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  6. I've often thought that the Leafs don't seem to know how to regain the momentum of a game once it is lost. I expect it has to do with youth and inexperience. Instead of slowing the game down and resetting the pace, as veterans do, they speed up and start chasing. Once a team starts pressuring everything they know goes out the window in a wild scramble until the whistle is blown. Bolland seemed to be particularly good at changing the momentum of a game as well as being a calming influence. What would we give for a few more like him? C.N.

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  7. Don't worry about it guys. Seriously, this is just a slump, a few bad bounces, regression to the mean, whatever..... We'll probably lose the next one as well and it'll look like the 18-wheeler falling off the cliff, but ultimately the Leafs will emerge victorious, winning battles, proving themselves, earning some kind off playoff spot and then who knows....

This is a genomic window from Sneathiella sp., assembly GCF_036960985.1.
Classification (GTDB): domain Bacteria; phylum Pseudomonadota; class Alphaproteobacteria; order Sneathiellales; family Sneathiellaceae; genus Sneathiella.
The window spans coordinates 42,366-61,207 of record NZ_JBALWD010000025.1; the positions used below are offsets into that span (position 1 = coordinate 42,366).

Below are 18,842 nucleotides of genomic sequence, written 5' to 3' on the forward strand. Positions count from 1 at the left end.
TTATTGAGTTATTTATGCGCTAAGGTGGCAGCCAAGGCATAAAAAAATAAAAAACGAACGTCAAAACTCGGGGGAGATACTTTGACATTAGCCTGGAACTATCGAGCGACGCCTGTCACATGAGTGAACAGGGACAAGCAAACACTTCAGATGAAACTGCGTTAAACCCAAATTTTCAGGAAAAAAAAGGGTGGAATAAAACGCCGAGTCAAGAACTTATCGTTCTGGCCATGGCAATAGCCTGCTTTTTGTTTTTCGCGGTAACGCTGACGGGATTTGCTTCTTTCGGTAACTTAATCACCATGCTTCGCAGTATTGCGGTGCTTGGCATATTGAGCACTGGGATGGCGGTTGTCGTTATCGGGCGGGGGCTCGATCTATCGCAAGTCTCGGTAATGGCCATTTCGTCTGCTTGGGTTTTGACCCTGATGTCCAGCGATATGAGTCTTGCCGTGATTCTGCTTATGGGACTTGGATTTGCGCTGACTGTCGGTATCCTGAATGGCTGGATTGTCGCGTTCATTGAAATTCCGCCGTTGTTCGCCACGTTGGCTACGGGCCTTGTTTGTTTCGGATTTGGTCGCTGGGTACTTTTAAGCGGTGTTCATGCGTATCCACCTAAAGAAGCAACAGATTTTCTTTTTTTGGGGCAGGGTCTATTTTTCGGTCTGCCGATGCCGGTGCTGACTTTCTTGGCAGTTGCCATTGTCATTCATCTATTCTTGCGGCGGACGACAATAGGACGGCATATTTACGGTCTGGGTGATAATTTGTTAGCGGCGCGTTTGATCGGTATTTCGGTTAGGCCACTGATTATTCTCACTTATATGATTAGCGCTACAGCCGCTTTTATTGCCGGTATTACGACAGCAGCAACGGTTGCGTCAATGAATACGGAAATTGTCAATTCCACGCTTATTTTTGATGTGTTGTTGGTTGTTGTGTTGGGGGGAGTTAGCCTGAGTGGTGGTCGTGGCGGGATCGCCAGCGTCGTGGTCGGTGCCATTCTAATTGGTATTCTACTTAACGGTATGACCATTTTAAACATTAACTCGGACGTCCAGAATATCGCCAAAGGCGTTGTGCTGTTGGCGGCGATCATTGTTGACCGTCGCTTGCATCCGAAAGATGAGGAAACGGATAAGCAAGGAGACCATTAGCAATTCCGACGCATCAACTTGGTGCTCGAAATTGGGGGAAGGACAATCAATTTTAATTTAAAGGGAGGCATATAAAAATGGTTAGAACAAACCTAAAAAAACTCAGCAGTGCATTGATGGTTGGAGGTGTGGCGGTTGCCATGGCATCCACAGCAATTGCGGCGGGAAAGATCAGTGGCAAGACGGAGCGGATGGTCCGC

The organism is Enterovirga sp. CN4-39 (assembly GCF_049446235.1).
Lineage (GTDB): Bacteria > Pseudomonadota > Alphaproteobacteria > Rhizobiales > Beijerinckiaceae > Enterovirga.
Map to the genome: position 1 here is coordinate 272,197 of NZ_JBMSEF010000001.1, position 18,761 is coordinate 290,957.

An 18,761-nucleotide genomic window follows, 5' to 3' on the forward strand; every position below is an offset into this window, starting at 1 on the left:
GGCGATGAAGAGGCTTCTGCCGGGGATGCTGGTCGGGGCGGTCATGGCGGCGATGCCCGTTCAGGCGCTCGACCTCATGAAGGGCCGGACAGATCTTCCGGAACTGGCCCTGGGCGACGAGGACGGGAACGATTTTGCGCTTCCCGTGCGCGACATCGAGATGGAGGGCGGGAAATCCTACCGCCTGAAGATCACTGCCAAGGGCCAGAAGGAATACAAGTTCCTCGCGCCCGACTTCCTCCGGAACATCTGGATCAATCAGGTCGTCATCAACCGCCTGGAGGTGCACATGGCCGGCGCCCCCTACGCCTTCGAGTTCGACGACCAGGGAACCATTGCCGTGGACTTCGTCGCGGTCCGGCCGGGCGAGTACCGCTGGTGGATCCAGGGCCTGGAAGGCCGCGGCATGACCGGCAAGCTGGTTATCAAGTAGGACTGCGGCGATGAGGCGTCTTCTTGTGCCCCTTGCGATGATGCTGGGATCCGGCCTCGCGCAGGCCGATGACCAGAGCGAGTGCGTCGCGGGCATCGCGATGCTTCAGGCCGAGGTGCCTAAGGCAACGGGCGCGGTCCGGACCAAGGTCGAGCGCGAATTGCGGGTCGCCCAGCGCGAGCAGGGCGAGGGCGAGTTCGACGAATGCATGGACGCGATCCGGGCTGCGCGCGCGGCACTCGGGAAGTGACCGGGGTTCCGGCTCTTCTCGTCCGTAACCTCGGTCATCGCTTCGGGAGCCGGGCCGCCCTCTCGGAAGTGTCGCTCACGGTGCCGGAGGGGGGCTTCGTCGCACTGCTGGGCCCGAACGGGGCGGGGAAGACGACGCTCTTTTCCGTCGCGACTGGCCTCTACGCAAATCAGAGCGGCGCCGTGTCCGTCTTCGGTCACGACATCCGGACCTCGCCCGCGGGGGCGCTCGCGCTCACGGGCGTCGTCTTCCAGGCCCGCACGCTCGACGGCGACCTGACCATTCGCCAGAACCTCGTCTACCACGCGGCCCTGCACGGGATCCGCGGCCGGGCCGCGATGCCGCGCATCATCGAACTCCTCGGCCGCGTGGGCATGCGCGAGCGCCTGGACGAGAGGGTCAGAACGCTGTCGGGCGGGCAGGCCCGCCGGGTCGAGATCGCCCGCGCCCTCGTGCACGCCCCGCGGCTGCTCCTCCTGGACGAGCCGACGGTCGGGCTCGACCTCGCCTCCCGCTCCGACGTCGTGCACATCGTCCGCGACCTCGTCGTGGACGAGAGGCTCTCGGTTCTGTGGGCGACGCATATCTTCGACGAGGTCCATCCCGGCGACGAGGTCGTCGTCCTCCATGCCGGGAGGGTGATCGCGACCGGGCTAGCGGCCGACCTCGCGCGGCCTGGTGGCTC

I like Lewikie's attitude -it's a winning attitude., He doesn't know s*** about hockey but he knows how to win with money like McDonald`s or Walmart or whatever.... It`s gonna be a bitter-sweet victory but the Leafs are gonna win. We do have a winning formula - money. Canada as an example of capitalist success - yeah right - maybe in a dream-world like hockey or soccer.... meanwhile the homeless are freezing to death outside of old Maple Leaf Gardens and nobody gives a f***. The Leafs are gonna win the Cup. What are we gonna do with it is the question. Are we gonna remember the motherfu***rs that died on the steps of the shrine or are we gonna let Leiwike and his crew celebrate like all is good? Are we gonna have a riot? We better....